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Social insects excel in discriminating nestmates from intruders, typically relying on colony odours. Remarkably, some wasp species achieve such discrimination using visual information. However, while it is universally accepted that odours mediate a group level recognition, the ability to recognise colony members visually has been considered possible only via individual recognition by which wasps discriminate ‘friends’ and ‘foes’. Using geometric morphometric analysis, which is a technique based on a rigorous statistical theory of shape allowing quantitative multivariate analyses on structure shapes, we first quantified facial marking variation of Liostenogaster flavolineata wasps. We then compared this facial variation with that of chemical profiles (generated by cuticular hydrocarbons) within and between colonies. Principal component analysis and discriminant analysis applied to sets of variables containing pure shape information showed that despite appreciable intra-colony variation, the faces of females belonging to the same colony resemble one another more than those of outsiders. This colony-specific variation in facial patterns was on a par with that observed for odours. While the occurrence of face discrimination at the colony level remains to be tested by behavioural experiments, overall our results suggest that, in this species, wasp faces display adequate information that might be potentially perceived and used by wasps for colony level recognition.
Facial patterns in a tropical social wasp correlate with colony
David Baracchi
&Stefano Turillazzi
&Lars Chittka
Received: 30 June 2016 /Revised: 7 September 2016 /Accepted: 9 September 2016
#Springer-Verlag Berlin Heidelberg 2016
Abstract Social insects excel in discriminating nestmates
from intruders, typically relying on colony odours.
Remarkably, some wasp species achieve such discrimination
using visual information. However, while it is universally ac-
cepted that odours mediate a group level recognition, the abil-
ity to recognise colony members visually has been considered
possible only via individual recognition by which wasps dis-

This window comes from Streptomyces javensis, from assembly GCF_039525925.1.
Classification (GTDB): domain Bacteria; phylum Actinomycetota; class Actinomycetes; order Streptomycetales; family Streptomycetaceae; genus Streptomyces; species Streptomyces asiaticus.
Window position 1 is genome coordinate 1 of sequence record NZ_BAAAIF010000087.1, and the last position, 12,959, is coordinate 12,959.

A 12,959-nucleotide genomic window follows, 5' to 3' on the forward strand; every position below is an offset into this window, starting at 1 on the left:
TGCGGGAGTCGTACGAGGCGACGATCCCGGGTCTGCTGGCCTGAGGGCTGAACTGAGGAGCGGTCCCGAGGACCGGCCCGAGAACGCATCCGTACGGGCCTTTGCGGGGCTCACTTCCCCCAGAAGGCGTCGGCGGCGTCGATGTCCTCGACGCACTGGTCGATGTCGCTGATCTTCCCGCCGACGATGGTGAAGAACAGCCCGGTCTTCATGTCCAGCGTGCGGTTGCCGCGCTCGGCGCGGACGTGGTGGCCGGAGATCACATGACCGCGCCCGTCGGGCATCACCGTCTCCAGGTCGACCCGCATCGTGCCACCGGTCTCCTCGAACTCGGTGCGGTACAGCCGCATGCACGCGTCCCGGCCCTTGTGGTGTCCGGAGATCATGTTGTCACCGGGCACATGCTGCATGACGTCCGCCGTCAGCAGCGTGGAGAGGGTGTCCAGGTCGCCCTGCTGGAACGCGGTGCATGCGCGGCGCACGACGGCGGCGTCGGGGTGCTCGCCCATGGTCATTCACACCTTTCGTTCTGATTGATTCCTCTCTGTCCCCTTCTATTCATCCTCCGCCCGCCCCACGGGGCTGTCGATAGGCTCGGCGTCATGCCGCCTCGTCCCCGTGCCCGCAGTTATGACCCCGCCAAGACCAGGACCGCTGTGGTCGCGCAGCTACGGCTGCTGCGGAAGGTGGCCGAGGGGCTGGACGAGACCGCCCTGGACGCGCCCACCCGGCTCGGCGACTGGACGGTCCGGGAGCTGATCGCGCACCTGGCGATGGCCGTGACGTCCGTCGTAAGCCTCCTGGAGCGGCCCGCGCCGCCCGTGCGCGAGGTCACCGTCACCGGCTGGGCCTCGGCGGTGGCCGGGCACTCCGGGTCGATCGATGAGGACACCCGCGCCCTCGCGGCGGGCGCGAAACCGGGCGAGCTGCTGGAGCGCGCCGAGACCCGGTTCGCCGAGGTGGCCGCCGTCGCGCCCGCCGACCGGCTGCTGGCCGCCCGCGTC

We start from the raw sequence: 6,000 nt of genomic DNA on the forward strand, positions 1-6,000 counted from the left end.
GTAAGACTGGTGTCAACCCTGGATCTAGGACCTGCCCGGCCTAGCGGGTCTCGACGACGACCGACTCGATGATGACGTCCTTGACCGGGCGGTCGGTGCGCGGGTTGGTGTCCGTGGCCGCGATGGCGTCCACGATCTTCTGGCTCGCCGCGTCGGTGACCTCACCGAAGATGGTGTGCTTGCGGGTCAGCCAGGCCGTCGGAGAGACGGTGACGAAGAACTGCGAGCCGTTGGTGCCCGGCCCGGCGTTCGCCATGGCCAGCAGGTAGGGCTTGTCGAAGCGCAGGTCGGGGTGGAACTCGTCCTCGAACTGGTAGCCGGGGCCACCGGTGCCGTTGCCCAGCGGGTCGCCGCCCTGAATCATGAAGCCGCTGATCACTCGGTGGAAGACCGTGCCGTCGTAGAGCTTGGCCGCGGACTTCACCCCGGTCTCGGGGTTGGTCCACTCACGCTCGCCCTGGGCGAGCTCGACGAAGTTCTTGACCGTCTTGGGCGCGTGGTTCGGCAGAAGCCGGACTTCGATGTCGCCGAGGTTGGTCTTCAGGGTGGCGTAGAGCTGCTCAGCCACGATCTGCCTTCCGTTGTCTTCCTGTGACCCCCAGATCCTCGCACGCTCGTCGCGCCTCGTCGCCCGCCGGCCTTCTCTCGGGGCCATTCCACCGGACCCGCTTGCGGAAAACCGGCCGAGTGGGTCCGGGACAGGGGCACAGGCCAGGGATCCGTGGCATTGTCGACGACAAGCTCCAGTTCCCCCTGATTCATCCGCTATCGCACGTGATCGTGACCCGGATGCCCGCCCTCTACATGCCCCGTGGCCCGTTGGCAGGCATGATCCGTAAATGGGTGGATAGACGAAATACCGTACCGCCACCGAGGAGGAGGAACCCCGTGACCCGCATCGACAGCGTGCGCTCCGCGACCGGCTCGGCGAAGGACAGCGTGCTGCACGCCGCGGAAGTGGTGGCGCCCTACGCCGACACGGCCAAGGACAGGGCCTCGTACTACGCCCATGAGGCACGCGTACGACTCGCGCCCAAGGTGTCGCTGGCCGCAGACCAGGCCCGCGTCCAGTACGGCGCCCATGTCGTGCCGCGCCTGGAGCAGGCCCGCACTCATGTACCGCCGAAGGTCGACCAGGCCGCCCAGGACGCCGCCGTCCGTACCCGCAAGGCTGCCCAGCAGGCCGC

criminate friendsand foes. Using geometric morphometric
analysis, which is a technique based on a rigorous statistical
theory of shape allowing quantitative multivariate analyses on
structure shapes, we first quantified facial marking variation
of Liostenogaster flavolineata wasps. We then compared this
facial variation with that of chemical profiles (generated by
cuticular hydrocarbons) within and between colonies.
Principal component analysis and discriminant analysis ap-
plied to sets of variables containing pure shape information
showed that despite appreciable intra-colony variation, the
faces of females belonging to the same colony resemble one
another more than those of outsiders. This colony-specific
variation in facial patterns was on a par with that observed
for odours. While the occurrence of face discrimination at
the colony level remains to be tested by behavioural experi-
ments, overall our results suggest that, in this species, wasp
faces display adequate information that might be potentially
perceived and used by wasps for colony level recognition.
Keywords Face recognition .Insect cognition .Individual
recognition .Nestmate recognition .Visual signals
A number of vertebrate species such as members of the mam-
mals (Halpin 1980), birds (Bonadonna and Nevitt 2004)andfish
(Höjesjö et al. 1998), and invertebrates such as hermit crabs
(Gherardi and Tiedemann 2004), social bees, ants and wasps
(Barrows 1975;dEttorre and Heinze 2005; Tibbetts 2002)are
known to recognise individual conspecifics. This ability is ad-
vantageous in diverse situations such as parental care in species
with synchronous nesting [pinnipeds (Insley 2000; Charrier et al.
2003), bats (Balcombe 1990)], territoriality [penguins (Aubin
and Jouventin 1998), songbirds (Godard 1991)], dominance in-
teractions and aggressive competitions [insects (Tibbetts 2002;
dEttorre and Heinze 2005), aquatic invertebrates (Karavanich
and Atema 1998), fish (Höjesjö et al. 1998), monkeys (Silk
1999)]. In social animals, however, recognising members of a
society or colony is often as important as individual recognition.
In social insects, such colony level recognition is often mediated
by odour cues (van Zweden and dEttorre 2010), though visual
colony cues are likely to be used in some stingless bees that build
unique colony nest entrance structures (Chittka et al. 1997).
In at least two subfamilies of wasps, visual recognition of
individuals also plays a role in individual, rank and nestmate